Wente commends staff, outlines phased reopening of campus in USAC addressby Kara Furlong May. 13, 2020, 10:55 AM
Interim Chancellor and Provost Susan R. Wente commended Vanderbilt staff for their dedication to the university and discussed the framework for carefully reopening campus in an address to the University Staff Advisory Council on May 12. USAC’s monthly meeting was conducted virtually via Zoom as members continue to work remotely due to the COVID-19 pandemic.
Wente noted that she originally had been scheduled to speak to USAC in March, an engagement that was postponed as Vanderbilt confronted the emerging coronavirus outbreak and staff, faculty and students transitioned to remote work and learning on March 16. “Back then, I don’t think I could have imagined the full extent of change that we would face as a community,” she said.
“Many of us have experienced natural disasters or health crises or the turmoil of financial markets before in our lifetimes,” she said, giving nods to the devastating tornado that struck Nashville on March 3, as well as the unprecedented global pandemic and ensuing economic fallout. “But I don’t think any of us have lived through all of these together, in just a few months.”
Wente said the university’s decision-making in response to these circumstances has been strategic, measured and oftentimes rapid-fire by necessity.
“At every phase since March, we have been dealing with unknowns,” she said. “At every step, we have made our calls based on the best possible data, information and public health guidance available, even when we wish we could have had more information.”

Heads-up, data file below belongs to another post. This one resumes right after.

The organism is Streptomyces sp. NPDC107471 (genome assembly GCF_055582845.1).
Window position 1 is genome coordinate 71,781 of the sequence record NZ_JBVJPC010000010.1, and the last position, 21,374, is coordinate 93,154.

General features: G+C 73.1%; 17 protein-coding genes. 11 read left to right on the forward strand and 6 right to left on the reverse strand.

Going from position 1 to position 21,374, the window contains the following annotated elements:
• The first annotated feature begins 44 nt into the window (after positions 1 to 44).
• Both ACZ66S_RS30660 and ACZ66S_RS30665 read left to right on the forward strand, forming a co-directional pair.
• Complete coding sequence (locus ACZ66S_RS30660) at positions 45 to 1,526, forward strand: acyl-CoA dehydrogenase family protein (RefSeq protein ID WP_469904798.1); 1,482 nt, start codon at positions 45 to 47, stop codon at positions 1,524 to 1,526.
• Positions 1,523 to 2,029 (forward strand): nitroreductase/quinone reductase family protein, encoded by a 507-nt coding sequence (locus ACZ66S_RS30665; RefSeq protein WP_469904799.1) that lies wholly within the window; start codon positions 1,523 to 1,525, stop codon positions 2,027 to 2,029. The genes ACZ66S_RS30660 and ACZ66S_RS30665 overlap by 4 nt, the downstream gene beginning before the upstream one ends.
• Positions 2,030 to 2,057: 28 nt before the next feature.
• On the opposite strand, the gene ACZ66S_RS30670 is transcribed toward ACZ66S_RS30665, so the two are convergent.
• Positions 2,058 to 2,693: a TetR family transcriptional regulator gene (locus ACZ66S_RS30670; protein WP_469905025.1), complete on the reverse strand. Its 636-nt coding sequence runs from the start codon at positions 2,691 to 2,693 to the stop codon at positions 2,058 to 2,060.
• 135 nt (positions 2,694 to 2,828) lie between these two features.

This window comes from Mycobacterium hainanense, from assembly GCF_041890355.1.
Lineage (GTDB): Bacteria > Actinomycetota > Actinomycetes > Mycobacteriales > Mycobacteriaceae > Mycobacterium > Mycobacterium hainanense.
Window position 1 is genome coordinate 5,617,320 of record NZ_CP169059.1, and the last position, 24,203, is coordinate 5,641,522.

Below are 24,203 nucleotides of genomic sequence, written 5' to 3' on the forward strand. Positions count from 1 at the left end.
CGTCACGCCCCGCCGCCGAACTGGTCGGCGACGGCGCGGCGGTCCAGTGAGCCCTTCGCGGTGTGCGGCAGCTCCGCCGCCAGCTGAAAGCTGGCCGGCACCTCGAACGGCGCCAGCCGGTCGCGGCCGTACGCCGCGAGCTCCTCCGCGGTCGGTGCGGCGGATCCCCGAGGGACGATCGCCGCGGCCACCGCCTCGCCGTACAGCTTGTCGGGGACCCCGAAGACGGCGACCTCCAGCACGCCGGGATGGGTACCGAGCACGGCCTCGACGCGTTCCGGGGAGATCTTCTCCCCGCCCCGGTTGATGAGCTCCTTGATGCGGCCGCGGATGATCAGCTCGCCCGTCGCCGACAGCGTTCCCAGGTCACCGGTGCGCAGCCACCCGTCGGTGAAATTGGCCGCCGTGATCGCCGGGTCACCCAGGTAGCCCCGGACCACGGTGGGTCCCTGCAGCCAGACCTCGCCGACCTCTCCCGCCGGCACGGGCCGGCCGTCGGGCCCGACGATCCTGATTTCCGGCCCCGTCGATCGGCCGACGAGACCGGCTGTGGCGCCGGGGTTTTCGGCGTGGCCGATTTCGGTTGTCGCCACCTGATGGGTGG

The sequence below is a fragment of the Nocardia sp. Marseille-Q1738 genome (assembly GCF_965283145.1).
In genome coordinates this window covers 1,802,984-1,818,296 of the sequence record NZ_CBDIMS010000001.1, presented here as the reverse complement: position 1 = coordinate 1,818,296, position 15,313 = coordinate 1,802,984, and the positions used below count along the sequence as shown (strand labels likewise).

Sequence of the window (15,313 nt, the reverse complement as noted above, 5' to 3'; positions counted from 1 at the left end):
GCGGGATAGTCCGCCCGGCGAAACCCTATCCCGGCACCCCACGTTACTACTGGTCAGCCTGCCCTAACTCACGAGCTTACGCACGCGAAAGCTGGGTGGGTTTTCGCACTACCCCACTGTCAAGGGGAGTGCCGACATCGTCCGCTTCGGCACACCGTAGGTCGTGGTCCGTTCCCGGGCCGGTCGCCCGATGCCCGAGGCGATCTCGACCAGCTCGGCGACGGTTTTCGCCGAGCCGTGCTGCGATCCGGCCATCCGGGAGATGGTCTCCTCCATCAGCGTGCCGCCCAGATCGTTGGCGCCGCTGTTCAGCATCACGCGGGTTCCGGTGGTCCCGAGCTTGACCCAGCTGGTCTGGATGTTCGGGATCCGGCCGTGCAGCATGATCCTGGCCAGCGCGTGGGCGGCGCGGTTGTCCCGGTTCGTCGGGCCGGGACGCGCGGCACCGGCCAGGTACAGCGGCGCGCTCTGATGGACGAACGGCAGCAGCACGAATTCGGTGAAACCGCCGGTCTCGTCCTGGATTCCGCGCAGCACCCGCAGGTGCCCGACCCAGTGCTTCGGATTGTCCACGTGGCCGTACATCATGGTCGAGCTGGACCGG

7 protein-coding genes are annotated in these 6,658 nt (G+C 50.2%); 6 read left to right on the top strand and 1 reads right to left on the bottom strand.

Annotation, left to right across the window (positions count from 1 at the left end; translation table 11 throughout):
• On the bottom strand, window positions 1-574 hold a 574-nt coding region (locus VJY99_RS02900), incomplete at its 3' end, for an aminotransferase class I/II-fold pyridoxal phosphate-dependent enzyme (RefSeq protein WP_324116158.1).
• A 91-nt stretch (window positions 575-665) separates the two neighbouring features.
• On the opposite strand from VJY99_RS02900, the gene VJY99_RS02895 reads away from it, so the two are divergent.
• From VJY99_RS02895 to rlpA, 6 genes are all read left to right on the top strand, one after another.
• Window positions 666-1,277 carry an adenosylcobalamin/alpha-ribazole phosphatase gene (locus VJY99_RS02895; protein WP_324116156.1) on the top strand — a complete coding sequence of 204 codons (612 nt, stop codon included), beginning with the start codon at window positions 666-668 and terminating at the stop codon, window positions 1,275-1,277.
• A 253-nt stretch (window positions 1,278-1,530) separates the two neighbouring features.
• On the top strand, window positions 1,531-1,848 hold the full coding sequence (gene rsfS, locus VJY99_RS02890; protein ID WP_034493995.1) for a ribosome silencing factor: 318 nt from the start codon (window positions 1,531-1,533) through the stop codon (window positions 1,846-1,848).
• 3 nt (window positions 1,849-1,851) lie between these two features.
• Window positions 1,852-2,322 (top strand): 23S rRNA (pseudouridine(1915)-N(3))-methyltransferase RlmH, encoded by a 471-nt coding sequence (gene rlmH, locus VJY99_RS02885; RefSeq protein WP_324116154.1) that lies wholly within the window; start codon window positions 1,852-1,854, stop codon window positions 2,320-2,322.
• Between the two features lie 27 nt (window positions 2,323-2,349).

Above all, one principle has guided these efforts, she said. “We must take care of our people, of each other. This has been my No. 1 priority over the last few months.”
Reopening campus and planning for the future
Wente said the next step is the gradual resumption of campus activities in support of Vanderbilt’s primary missions: teaching and research. The Return to Campus plan details how the university will ramp up various operations in orderly, sequential phases while adhering to strict safety protocols and testing their effectiveness. Phase 1 of the Vanderbilt plan will begin around May 18 and include the resumption of a limited amount of specific research and operations that cannot be conducted remotely.
“Reopening campus will not be a matter of flipping a switch,” she said. “Many processes will happen gradually, and decisions will need to be made with input from individual schools and departments.” Vanderbilt’s phases for reopening will not necessarily match those of Mayor John Cooper’s Roadmap for Reopening Nashville due to the university’s specific needs and considerations, she noted.
Health protocols—such as physical distancing, wearing masks, enhanced cleaning and sanitation of campus buildings and limiting the size of gatherings—will apply to the entire Vanderbilt community for the foreseeable future.